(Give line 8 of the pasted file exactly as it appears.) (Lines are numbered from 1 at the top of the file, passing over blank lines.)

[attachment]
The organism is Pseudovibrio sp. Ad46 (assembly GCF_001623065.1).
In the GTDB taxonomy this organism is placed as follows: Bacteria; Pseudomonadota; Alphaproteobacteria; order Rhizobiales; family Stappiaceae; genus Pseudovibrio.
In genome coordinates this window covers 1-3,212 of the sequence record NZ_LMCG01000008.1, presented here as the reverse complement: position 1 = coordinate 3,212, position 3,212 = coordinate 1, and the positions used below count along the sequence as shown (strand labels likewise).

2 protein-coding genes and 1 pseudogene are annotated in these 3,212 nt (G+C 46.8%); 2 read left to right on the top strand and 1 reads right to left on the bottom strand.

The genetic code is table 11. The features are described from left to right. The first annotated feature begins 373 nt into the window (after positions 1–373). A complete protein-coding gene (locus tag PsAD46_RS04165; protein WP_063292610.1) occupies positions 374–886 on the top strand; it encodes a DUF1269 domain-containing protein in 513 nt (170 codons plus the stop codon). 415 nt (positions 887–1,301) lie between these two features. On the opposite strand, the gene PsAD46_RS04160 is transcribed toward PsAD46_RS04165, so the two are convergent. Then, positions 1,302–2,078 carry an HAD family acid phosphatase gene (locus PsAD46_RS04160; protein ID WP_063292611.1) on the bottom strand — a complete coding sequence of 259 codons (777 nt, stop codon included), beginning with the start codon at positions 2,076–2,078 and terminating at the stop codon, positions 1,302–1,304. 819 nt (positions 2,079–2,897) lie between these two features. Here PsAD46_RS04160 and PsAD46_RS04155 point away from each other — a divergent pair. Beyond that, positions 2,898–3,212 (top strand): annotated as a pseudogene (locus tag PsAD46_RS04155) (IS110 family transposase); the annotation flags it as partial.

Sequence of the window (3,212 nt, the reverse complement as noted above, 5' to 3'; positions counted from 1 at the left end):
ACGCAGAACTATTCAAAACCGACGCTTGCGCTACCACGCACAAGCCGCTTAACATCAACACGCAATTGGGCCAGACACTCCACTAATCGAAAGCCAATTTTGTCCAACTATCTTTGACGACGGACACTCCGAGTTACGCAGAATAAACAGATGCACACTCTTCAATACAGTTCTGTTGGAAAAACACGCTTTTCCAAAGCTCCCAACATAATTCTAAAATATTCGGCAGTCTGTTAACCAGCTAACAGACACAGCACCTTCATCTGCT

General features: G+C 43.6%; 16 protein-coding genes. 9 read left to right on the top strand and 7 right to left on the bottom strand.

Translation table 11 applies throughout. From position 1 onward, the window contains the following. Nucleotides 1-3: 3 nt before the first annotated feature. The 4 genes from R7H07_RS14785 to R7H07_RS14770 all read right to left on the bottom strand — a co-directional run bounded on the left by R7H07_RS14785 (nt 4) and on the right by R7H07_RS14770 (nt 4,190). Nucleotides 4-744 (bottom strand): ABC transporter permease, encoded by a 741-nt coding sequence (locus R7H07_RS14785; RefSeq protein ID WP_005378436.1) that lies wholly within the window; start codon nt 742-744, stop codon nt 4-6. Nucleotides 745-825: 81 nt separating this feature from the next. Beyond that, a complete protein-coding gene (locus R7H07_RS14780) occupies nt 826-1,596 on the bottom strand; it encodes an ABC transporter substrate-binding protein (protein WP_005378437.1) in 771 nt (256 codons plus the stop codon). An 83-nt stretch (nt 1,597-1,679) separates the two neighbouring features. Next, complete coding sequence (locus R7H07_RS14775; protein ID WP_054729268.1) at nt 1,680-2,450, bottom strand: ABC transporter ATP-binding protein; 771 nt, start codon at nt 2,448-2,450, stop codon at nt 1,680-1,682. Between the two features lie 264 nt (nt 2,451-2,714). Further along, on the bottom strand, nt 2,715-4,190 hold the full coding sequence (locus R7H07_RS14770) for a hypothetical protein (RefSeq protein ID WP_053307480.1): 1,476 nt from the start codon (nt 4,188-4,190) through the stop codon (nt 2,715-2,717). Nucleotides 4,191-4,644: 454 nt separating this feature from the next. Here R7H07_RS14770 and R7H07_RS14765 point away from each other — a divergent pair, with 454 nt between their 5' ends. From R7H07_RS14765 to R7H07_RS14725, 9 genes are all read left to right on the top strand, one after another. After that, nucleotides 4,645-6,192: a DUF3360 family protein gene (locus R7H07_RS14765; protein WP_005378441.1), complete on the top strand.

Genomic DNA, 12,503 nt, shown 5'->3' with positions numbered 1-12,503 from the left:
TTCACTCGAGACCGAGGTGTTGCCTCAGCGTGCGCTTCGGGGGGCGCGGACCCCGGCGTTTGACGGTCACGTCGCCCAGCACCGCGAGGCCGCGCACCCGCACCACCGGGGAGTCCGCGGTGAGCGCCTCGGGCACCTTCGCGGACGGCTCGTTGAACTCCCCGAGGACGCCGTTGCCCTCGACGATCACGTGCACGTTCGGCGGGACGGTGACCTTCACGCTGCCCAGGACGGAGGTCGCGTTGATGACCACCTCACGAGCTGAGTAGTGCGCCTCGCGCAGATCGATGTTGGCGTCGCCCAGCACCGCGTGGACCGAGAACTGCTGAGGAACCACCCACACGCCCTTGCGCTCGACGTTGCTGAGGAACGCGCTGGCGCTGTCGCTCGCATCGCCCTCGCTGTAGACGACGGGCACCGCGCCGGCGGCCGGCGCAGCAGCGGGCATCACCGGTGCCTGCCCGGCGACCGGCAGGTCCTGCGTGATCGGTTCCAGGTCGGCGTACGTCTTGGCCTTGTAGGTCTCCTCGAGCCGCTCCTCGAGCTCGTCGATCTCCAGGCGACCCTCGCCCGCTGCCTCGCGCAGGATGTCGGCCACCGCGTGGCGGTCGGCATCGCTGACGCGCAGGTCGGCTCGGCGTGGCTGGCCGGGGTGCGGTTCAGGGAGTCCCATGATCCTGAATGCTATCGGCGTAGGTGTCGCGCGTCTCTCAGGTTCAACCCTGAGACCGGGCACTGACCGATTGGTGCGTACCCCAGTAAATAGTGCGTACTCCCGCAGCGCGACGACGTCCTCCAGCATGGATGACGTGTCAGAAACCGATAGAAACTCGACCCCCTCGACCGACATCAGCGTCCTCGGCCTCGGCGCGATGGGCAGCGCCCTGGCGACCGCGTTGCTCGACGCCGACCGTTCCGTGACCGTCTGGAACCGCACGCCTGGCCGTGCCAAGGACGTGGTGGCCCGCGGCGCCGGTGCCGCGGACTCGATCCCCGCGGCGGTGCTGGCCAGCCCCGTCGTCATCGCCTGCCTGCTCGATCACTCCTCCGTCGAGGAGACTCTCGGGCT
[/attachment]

General features: G+C 43.6%; 16 protein-coding genes. 9 read left to right on the top strand and 7 right to left on the bottom strand.